Courtesy of the Torontoist (www.torontist.com)

Unlike buses, light rail, and highways, bike share systems are not always understood as a public good. And in this modern era, in which public goods in some jurisdictions are expected to operate at a profit or else get cut, making the case for bike-share-as-public-good becomes harder. This is true of Toronto’s bike share system.

Bixi Toronto has been at the pillory recently for defaulting on a debt obligation. The City of Toronto backed a $4.5 million loan to get a bike share program launched in 2011. Bixi has repaid $600,000 of it so far, and Bixi does cover operational costs with revenue gained solely though memberships and user fees. But now the city is liable for $3.9 million of the debt that Bixi hasn’t been able to pay.

Should the city buy the program? Find a new contractor? Pay off the debt? Build out the system? Or sell the assets?

Since public money is involved, commentators, politicians and ordinary citizens are taking sides on this issue. And something is happening to Toronto’s bike share program that hasn’t yet happened elsewhere in North America. At about two years old, Bixi Toronto is young. But people are fighting for their bike share system to stay.

Toronto councillor, Kristyn Wong-Tam, has proposed an incentive for property developers to put in bike share stations on their property by reducing the number of parking stalls they would be required to install, saving them $50,000-$70,000 per stall. This would expand the bike share network, generating more revenue that may help Bixi Toronto pay off its debt.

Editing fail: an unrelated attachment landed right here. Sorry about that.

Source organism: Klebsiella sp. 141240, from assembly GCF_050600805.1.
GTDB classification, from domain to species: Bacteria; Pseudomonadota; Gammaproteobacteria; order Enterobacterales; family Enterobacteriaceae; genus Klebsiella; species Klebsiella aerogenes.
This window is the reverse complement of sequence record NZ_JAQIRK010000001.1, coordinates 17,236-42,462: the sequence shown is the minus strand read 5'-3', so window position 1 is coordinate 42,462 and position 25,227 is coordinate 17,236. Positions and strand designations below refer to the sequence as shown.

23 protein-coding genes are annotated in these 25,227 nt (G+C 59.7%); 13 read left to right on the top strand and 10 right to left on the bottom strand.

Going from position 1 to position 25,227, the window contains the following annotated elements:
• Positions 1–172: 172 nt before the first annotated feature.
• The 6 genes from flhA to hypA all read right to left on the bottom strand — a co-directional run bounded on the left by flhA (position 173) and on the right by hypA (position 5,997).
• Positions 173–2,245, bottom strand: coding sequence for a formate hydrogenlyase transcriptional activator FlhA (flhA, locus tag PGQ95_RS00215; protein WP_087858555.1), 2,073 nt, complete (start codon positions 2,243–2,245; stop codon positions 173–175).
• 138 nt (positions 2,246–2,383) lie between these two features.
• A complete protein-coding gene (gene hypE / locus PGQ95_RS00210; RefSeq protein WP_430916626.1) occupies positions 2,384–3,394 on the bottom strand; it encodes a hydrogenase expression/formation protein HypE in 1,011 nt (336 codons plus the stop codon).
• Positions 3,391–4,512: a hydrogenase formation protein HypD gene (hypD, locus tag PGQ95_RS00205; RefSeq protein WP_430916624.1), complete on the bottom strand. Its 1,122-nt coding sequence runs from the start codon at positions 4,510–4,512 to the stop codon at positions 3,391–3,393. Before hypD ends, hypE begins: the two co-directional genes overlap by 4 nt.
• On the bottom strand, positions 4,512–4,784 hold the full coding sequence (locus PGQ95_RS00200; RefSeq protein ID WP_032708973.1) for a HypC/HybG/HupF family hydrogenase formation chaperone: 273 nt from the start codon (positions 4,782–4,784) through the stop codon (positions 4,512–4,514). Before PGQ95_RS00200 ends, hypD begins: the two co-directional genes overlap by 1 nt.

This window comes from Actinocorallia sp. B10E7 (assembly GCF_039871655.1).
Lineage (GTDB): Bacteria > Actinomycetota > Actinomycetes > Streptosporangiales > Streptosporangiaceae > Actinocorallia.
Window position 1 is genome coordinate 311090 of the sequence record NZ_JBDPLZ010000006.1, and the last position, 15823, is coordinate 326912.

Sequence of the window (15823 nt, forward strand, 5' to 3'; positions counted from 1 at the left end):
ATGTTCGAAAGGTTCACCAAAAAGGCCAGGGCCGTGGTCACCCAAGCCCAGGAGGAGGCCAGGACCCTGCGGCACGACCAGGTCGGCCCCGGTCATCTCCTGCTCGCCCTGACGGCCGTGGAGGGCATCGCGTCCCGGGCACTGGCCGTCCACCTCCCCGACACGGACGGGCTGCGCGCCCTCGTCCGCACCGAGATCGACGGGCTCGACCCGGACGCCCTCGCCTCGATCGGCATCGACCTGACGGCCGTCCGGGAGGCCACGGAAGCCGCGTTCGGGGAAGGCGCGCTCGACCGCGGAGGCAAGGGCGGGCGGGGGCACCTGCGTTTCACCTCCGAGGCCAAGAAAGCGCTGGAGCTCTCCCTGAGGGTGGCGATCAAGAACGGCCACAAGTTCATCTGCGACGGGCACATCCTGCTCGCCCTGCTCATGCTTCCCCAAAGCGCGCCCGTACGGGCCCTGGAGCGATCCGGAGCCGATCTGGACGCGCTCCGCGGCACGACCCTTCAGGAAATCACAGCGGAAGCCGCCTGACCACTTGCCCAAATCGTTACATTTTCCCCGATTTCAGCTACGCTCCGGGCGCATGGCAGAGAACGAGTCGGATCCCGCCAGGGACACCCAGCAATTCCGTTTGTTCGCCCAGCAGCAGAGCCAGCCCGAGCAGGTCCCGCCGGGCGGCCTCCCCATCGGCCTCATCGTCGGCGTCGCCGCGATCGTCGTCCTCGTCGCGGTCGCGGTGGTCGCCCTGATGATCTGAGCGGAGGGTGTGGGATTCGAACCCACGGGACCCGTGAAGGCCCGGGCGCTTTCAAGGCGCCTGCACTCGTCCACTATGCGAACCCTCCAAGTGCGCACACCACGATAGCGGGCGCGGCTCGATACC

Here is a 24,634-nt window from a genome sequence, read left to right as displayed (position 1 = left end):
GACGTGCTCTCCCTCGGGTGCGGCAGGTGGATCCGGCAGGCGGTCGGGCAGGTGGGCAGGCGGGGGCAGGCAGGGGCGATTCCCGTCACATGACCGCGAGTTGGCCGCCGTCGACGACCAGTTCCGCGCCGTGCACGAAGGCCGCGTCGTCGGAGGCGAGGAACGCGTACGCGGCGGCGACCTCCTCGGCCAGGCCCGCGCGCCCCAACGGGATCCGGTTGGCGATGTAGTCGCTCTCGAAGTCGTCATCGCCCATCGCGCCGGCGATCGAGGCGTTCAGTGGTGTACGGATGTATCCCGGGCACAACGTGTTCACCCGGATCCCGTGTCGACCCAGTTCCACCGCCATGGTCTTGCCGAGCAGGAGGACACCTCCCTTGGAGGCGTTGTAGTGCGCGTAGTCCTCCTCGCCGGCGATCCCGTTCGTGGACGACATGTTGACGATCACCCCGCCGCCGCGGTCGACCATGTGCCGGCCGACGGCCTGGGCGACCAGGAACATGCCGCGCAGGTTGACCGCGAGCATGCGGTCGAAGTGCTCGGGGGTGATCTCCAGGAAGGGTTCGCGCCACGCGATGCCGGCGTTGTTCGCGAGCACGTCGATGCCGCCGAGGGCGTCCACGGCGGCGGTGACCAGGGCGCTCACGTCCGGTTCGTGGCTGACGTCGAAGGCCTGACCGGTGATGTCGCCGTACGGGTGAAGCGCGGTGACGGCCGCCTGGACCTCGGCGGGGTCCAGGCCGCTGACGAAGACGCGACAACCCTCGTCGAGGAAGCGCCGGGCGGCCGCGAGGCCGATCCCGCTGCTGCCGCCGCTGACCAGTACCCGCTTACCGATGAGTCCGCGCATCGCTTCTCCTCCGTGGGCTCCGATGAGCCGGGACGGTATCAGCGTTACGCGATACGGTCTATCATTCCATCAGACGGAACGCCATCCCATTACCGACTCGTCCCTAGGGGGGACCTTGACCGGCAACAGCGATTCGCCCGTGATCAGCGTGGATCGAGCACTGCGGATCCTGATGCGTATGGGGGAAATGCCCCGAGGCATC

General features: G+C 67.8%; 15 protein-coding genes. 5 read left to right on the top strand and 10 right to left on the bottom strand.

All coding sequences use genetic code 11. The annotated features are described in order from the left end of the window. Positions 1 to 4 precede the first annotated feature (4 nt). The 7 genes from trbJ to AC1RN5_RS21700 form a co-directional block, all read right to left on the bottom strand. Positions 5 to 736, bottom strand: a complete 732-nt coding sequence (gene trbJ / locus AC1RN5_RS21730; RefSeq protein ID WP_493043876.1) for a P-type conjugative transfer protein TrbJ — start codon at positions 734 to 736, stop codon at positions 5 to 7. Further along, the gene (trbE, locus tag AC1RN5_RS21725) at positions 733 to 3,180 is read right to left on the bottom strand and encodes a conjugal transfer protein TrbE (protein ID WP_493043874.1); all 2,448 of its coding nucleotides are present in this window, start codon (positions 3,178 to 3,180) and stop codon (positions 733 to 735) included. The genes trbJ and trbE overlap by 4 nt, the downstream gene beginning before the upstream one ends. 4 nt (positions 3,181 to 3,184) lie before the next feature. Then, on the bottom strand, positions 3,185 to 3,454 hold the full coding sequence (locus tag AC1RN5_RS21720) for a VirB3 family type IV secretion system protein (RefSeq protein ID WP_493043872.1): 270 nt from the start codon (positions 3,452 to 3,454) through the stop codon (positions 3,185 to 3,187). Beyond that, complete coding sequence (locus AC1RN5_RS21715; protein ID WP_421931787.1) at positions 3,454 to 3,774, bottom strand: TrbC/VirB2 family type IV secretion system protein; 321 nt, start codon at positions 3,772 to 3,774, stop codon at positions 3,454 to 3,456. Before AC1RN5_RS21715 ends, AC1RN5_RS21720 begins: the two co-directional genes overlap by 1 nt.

Advocacy group Cycle Toronto and their allies are pushing the city to expand the system to bring in more revenue that should allow Bixi Toronto to meet its debt obligation. And even city staff have formally recommended to Toronto Mayor Rob Ford that the city buy up Bixi and pay off its debt.

Bixi Toronto is not the first public transit system, nor even the first bike share program, where a municipality would be expected to fund start-up and operational costs. But Mayor Ford has adamantly resisted any suggestion that the city should mount the debt. One option on the table for the city is to take control of the company and sell the equipment worth up to $1.2 million, according to a staff report gained by the Toronto Star Newspaper. Given that Bixi Toronto still owes $3.9 million, the city would still be indebted at least $2.7 million and have no bike share system to show for it were they to choose the sell-off option.

Operating at a financial loss and public gain happens all the time in public transit. But bicycles-as-public-transit is a new idea for a lot of people. And new ideas can be uncomfortable. Bixi Toronto knows this well.